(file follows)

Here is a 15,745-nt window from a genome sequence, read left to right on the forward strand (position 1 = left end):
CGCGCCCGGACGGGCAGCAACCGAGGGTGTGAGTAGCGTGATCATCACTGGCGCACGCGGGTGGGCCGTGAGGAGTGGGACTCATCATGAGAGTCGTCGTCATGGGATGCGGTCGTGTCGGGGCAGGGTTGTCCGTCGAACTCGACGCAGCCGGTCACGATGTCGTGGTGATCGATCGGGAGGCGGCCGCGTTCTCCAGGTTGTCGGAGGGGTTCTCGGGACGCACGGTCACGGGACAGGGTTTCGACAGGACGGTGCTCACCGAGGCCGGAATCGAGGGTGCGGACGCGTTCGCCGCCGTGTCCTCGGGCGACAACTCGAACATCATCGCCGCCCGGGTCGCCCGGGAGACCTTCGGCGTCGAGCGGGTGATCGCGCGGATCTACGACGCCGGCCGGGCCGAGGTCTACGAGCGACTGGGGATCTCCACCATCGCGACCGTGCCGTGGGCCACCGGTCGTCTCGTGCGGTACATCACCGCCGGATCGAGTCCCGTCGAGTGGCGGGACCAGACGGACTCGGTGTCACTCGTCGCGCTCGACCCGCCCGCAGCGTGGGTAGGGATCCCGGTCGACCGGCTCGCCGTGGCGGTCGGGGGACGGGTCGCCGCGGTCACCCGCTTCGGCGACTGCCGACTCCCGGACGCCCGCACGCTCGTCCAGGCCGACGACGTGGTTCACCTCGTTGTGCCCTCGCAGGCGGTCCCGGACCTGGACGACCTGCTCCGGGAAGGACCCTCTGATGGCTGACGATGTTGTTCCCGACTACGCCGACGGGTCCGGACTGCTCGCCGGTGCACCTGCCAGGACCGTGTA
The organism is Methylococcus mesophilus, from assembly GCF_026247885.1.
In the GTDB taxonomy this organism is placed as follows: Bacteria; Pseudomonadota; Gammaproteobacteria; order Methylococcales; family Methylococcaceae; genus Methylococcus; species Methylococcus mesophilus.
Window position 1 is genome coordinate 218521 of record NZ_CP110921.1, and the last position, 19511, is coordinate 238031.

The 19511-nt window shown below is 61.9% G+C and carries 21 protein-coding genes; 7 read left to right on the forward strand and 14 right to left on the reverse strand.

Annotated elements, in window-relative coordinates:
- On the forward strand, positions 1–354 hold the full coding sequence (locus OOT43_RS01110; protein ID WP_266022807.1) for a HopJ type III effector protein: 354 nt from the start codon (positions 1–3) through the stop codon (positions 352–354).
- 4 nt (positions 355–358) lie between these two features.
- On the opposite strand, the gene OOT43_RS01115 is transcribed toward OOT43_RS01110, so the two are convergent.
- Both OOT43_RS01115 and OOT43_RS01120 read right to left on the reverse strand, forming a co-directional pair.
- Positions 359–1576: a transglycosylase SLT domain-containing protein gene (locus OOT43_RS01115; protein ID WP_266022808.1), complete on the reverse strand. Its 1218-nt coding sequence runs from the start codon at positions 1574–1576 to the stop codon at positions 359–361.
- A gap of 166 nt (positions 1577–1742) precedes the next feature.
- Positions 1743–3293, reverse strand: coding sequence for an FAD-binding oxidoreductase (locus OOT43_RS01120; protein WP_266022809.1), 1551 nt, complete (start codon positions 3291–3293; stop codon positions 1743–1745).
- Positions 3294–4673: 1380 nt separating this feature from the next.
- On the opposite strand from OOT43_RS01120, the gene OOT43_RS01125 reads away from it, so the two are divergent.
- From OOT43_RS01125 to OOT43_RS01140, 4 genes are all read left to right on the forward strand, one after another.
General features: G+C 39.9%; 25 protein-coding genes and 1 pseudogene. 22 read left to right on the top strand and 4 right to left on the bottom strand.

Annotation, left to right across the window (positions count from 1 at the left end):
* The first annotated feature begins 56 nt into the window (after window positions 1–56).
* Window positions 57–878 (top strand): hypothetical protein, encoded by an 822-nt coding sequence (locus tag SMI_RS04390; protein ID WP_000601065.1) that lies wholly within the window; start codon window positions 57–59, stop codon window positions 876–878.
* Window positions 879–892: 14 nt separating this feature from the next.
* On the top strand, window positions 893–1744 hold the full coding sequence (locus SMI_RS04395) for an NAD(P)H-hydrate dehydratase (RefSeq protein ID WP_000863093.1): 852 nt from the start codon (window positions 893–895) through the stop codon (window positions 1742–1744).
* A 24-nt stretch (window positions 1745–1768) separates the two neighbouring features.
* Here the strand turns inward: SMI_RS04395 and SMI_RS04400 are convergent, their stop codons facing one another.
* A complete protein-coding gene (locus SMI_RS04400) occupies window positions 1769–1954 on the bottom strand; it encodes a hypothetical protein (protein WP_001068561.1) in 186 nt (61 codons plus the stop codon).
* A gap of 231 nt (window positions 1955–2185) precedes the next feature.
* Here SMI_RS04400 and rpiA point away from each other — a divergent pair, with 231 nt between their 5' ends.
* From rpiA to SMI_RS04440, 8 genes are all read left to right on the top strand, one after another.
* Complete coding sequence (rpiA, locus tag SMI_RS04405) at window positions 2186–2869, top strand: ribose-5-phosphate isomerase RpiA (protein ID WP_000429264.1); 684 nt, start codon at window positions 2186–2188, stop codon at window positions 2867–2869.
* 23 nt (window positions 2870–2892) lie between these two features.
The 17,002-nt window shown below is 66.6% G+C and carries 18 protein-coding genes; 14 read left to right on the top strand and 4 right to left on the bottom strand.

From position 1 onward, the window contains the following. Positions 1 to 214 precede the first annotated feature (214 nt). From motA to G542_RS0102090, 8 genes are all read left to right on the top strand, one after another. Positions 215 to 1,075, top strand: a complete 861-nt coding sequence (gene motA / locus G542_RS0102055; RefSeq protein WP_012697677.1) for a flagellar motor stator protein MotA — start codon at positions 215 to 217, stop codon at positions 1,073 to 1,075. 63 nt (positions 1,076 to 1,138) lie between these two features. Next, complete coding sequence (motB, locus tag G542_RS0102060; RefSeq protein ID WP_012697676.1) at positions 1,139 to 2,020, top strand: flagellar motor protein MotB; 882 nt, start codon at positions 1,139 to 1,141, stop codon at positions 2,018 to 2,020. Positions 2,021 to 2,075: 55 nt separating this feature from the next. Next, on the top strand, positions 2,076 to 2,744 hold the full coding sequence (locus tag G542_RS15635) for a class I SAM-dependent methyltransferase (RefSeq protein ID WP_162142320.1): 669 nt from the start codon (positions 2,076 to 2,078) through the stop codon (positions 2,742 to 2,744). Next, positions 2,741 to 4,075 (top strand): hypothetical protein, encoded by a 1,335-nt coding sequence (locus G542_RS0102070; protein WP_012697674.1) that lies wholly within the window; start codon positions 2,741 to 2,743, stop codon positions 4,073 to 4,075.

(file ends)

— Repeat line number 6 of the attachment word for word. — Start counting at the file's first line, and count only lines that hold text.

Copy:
The 19511-nt window shown below is 61.9% G+C and carries 21 protein-coding genes; 7 read left to right on the forward strand and 14 right to left on the reverse strand.